The Agencia Venezolana de Noticias runs an article by Orlando Rangel Yustiz denouncing that the “tentacles of the Albert Einstein Institution (AEI) have an effective presence, not only in Europe, Middle East, and Africa. Under the leadership of Gene Sharp (…), this subsidiary of the CIA has been extending its reach all over Latin America for more than a decade, and in particular over the Caribbean coast where Venezuela and the Bolivarian Revolution are located.”
The piece by Rangel is his fifth of a series on the issue which have also been published by AVN. In them the AEI is claimed to have links, and in some instances directly financed, most of Venezuela’s opposition, including opposition parties, the student movement, and local NGOs.
The AEI is a non-profit organization based in Boston that claims in its webpage to advance “the study and use of strategic nonviolent action in conflicts throughout the world. We are committed to the defense of freedom, democracy, and the reduction of political violence through the use of nonviolent action.” None of the regional projects described in its webpage seem to be directly related to Venezuela.
It is precisely the non-violence action advocacy of the AEI which makes it suspicious in the eyes of Rangel. According to him the violent aftermath of the April 14 Presidential Elections, which the Venezuelan government blames on the opposition leader Capriles Radonski, was a planned action by the opposition inspired by the non-violence method manual published by the AEI. In general, the article by Rangel emphasizes that non-violence methods of political engagement are in reality covers for violent, interventionist plots by the CIA.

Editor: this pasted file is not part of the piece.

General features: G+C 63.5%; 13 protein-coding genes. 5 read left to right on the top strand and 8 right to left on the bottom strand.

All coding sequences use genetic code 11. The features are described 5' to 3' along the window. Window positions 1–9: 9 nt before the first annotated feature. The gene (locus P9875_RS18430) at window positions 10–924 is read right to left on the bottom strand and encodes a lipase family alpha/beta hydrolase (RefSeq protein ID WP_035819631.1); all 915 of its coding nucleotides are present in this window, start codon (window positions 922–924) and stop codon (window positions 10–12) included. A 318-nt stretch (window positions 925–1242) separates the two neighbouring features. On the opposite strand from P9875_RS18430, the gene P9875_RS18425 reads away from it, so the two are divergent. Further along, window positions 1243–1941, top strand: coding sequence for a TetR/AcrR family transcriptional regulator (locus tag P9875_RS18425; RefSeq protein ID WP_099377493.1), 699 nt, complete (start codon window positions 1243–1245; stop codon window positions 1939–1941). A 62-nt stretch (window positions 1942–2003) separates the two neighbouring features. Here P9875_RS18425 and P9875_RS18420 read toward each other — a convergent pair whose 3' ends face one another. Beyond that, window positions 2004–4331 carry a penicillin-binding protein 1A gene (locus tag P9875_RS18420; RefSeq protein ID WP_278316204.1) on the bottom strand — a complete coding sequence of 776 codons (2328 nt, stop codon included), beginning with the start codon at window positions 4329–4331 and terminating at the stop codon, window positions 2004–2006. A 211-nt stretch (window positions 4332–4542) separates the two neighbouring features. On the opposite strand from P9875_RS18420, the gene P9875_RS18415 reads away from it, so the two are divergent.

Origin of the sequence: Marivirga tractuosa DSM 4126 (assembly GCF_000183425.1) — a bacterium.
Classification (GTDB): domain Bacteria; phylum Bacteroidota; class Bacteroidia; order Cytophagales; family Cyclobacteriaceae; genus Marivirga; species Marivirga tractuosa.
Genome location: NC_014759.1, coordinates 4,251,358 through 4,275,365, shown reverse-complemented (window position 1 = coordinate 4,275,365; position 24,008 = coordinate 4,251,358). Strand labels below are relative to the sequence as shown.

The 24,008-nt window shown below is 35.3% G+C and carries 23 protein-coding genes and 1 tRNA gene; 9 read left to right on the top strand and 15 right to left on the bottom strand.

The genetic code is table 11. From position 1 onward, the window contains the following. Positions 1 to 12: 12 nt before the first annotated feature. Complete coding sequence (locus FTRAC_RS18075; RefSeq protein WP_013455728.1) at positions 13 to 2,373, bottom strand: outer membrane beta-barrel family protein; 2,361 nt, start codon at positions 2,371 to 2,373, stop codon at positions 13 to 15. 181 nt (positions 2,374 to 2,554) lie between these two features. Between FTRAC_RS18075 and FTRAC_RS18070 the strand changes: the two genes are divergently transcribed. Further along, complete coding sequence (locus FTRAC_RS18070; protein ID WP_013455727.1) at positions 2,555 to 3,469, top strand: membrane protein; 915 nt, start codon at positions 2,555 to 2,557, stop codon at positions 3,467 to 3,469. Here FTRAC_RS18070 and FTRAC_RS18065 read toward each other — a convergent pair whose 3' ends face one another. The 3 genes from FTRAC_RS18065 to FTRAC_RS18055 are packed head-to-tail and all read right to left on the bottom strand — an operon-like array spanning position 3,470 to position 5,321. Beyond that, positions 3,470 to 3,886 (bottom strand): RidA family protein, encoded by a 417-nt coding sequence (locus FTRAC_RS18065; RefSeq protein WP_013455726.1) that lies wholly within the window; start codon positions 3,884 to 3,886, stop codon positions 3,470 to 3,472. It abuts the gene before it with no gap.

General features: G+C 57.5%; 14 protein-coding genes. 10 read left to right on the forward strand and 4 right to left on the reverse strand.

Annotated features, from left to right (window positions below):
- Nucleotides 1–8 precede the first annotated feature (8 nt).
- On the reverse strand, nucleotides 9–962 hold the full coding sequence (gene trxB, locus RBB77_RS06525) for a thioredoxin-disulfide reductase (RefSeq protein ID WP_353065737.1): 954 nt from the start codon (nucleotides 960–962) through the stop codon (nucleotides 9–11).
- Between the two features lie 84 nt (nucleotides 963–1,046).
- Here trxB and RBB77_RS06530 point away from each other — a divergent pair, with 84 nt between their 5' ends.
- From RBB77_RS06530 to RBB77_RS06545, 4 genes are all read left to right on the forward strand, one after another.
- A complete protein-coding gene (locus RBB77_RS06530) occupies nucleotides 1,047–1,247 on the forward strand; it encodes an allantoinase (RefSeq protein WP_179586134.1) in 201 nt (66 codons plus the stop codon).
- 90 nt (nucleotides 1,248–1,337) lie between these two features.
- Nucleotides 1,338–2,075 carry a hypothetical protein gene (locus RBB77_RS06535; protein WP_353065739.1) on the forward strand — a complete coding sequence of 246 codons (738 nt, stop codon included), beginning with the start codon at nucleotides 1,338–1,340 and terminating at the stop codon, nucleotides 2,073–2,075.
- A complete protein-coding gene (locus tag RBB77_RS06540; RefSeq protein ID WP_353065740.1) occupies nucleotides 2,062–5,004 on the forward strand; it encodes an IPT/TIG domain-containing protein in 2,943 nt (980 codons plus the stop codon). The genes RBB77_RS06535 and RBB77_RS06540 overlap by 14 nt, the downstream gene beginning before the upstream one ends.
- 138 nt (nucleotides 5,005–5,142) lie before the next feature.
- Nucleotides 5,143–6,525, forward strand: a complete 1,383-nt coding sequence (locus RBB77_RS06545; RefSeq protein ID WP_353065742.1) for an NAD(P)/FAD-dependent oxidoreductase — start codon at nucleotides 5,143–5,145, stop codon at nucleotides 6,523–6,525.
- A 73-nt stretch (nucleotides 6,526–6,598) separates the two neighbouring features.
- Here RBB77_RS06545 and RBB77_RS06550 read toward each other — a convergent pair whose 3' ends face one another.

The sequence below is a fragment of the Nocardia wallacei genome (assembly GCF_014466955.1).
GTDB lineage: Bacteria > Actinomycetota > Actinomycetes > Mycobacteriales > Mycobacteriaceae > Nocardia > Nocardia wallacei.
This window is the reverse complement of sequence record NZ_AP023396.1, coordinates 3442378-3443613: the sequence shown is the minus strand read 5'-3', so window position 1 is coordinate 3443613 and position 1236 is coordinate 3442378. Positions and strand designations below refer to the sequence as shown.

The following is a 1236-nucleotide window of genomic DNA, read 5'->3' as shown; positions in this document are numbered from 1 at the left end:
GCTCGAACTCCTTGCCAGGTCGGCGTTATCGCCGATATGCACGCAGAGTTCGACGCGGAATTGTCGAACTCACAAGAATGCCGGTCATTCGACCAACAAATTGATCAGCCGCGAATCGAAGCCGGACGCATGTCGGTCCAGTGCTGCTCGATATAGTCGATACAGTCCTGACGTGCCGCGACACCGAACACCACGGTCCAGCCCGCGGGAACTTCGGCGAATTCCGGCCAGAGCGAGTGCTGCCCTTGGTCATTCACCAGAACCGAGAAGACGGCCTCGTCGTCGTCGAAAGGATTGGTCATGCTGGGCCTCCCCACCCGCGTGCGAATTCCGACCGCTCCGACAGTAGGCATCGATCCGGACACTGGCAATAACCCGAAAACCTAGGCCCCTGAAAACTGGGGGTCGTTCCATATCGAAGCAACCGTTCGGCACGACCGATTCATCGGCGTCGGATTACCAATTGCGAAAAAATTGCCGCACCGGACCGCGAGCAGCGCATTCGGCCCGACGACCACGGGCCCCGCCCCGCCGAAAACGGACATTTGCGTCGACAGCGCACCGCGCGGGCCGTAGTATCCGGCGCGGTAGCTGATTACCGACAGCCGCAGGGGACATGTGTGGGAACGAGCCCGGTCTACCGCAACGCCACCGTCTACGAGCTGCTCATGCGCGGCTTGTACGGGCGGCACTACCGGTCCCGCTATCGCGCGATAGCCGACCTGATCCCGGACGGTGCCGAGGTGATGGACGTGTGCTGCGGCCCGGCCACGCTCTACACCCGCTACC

As evidence of the links between the opposition and AEI, Rangel Yustiz quotes Venezuelan student leaders declaring their admiration of Gene Sharp and their contacts (“mainly by e-mail”) with the AEI.
He also throws in the conspiracy, although without specifying links to the AEI: Thimothy Tracy, an American amateur film maker captured, and later released, by the Venezuelan government on charges of being a CIA spy; Robert Alonso, a Venezuelan exiled in Miami with alleged links to Colombian paramilitaries; and the Colombian ex-President Álvaro Uribe.
The AEI has been signaled before as the master mind behind the Venezuelan opposition. In February 2005 Thierry Meyssan accused the AEI of being a cover for the CAI and of plotting “soft” coup attempts in Byelorussia, Zimbabwe, and Venezuela. In 2007 President Chávez publically echoed these accusations.
The publication by the AVN of these types of pieces comes at a significant moment: According to a post published by Timothy Gill in the blog Venezuelan Politics and Human Rights: “the National Assembly recently created a special commission to investigate foreign financing groups that ‘aim to generate social commotion and coup plans against the national government.’”